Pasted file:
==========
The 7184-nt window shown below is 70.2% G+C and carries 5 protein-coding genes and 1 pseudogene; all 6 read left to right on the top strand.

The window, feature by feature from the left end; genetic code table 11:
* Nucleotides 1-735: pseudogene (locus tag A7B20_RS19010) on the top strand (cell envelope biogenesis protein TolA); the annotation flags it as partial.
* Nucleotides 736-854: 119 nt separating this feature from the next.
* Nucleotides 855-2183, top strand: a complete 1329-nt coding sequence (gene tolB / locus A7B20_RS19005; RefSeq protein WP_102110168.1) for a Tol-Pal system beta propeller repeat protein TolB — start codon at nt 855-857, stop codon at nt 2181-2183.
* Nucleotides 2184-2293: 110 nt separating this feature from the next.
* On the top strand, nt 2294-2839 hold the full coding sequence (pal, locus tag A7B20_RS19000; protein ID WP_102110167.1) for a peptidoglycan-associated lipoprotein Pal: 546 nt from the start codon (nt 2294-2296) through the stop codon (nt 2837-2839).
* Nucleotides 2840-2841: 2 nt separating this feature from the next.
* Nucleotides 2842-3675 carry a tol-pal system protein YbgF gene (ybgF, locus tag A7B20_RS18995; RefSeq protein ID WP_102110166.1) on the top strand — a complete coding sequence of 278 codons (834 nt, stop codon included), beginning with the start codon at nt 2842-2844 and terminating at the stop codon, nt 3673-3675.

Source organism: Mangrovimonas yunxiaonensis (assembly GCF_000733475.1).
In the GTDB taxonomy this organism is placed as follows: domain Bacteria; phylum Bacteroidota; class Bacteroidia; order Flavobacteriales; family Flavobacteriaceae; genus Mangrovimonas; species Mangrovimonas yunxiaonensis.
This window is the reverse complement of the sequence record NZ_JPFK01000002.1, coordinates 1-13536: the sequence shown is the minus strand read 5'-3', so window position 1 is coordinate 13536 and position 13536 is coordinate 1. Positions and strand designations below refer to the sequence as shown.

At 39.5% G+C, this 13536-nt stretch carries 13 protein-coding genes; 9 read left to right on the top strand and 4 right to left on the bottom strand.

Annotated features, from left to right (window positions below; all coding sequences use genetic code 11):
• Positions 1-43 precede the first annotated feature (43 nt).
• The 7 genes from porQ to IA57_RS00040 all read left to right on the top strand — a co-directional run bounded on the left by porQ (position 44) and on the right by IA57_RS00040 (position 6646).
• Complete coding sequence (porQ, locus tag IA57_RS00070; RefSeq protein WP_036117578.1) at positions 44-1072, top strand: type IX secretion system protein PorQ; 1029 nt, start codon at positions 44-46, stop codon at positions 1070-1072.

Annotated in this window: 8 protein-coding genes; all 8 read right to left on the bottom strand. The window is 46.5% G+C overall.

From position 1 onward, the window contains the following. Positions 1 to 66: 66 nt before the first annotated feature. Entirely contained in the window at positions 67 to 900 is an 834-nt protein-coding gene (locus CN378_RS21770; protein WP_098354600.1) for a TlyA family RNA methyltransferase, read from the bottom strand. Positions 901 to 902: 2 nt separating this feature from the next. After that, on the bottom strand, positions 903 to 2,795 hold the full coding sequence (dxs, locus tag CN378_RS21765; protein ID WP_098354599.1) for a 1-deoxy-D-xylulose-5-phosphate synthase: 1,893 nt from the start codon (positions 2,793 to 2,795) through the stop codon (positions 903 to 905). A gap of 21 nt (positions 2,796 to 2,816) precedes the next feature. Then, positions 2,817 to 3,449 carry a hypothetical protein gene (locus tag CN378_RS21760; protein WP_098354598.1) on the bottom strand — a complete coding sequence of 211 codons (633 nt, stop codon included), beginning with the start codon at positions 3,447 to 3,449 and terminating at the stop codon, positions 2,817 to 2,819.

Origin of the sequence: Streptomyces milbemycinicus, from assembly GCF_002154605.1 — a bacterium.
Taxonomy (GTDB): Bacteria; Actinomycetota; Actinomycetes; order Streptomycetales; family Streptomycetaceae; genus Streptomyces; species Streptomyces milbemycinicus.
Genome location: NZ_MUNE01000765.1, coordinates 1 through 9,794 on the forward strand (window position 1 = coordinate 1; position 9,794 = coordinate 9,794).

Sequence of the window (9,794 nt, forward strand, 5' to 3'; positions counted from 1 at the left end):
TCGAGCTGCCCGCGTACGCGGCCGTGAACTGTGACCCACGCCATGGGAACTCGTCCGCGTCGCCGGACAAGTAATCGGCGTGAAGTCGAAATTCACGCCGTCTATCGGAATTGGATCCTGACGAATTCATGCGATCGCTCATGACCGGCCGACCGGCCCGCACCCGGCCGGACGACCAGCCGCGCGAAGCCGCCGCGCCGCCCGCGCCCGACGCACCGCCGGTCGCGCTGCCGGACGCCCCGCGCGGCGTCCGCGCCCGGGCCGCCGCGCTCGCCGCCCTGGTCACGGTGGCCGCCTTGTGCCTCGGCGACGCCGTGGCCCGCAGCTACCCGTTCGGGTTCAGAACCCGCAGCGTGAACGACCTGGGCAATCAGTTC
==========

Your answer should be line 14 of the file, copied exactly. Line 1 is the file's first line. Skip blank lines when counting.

Annotated features, from left to right (window positions below; all coding sequences use genetic code 11):